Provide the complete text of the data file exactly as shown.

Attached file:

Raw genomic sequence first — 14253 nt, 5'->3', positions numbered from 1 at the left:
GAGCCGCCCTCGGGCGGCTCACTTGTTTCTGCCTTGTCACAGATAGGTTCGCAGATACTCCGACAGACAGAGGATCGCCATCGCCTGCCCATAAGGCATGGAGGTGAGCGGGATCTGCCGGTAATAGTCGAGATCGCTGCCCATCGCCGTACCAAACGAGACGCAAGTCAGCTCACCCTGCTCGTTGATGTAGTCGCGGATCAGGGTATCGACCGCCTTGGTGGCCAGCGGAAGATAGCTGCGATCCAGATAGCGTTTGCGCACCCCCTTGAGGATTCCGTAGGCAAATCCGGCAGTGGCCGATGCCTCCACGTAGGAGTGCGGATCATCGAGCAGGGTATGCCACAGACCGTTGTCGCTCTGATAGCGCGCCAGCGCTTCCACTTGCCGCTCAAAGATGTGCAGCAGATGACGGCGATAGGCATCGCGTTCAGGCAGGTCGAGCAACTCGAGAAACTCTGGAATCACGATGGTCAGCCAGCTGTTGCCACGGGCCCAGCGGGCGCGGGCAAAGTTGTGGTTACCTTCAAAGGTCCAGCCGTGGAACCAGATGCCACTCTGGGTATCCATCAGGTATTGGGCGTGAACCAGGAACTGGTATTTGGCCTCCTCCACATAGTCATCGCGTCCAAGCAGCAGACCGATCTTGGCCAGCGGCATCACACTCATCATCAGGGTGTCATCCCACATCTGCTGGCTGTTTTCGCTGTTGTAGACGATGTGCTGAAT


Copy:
Raw genomic sequence first — 14253 nt, 5'->3', positions numbered from 1 at the left:
GAGCCGCCCTCGGGCGGCTCACTTGTTTCTGCCTTGTCACAGATAGGTTCGCAGATACTCCGACAGACAGAGGATCGCCATCGCCTGCCCATAAGGCATGGAGGTGAGCGGGATCTGCCGGTAATAGTCGAGATCGCTGCCCATCGCCGTACCAAACGAGACGCAAGTCAGCTCACCCTGCTCGTTGATGTAGTCGCGGATCAGGGTATCGACCGCCTTGGTGGCCAGCGGAAGATAGCTGCGATCCAGATAGCGTTTGCGCACCCCCTTGAGGATTCCGTAGGCAAATCCGGCAGTGGCCGATGCCTCCACGTAGGAGTGCGGATCATCGAGCAGGGTATGCCACAGACCGTTGTCGCTCTGATAGCGCGCCAGCGCTTCCACTTGCCGCTCAAAGATGTGCAGCAGATGACGGCGATAGGCATCGCGTTCAGGCAGGTCGAGCAACTCGAGAAACTCTGGAATCACGATGGTCAGCCAGCTGTTGCCACGGGCCCAGCGGGCGCGGGCAAAGTTGTGGTTACCTTCAAAGGTCCAGCCGTGGAACCAGATGCCACTCTGGGTATCCATCAGGTATTGGGCGTGAACCAGGAACTGGTATTTGGCCTCCTCCACATAGTCATCGCGTCCAAGCAGCAGACCGATCTTGGCCAGCGGCATCACACTCATCATCAGGGTGTCATCCCACATCTGCTGGCTGTTTTCGCTGTTGTAGACGATGTGCTGAAT